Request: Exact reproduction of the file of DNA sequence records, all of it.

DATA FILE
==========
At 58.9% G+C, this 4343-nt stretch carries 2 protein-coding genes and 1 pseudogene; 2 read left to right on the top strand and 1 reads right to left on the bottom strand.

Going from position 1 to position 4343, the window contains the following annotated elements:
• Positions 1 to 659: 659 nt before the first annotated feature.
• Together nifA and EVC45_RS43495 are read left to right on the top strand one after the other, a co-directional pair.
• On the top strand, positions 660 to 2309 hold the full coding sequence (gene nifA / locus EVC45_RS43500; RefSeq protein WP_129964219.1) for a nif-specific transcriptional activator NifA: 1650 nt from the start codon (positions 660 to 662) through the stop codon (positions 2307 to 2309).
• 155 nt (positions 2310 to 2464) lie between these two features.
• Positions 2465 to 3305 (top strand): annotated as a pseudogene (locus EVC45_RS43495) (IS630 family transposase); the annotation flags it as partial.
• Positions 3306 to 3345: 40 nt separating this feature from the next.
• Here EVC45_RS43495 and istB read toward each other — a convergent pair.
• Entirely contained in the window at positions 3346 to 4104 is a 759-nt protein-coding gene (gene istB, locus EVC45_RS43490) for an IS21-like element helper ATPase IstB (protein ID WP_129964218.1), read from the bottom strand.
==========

At 58.9% G+C, this 4343-nt stretch carries 2 protein-coding genes and 1 pseudogene; 2 read left to right on the top strand and 1 reads right to left on the bottom strand.

Going from position 1 to position 4343, the window contains the following annotated elements:
• Positions 1 to 659: 659 nt before the first annotated feature.
• Together nifA and EVC45_RS43495 are read left to right on the top strand one after the other, a co-directional pair.
• On the top strand, positions 660 to 2309 hold the full coding sequence (gene nifA / locus EVC45_RS43500; RefSeq protein WP_129964219.1) for a nif-specific transcriptional activator NifA: 1650 nt from the start codon (positions 660 to 662) through the stop codon (positions 2307 to 2309).
• 155 nt (positions 2310 to 2464) lie between these two features.
• Positions 2465 to 3305 (top strand): annotated as a pseudogene (locus EVC45_RS43495) (IS630 family transposase); the annotation flags it as partial.
• Positions 3306 to 3345: 40 nt separating this feature from the next.
• Here EVC45_RS43495 and istB read toward each other — a convergent pair.
• Entirely contained in the window at positions 3346 to 4104 is a 759-nt protein-coding gene (gene istB, locus EVC45_RS43490) for an IS21-like element helper ATPase IstB (protein ID WP_129964218.1), read from the bottom strand.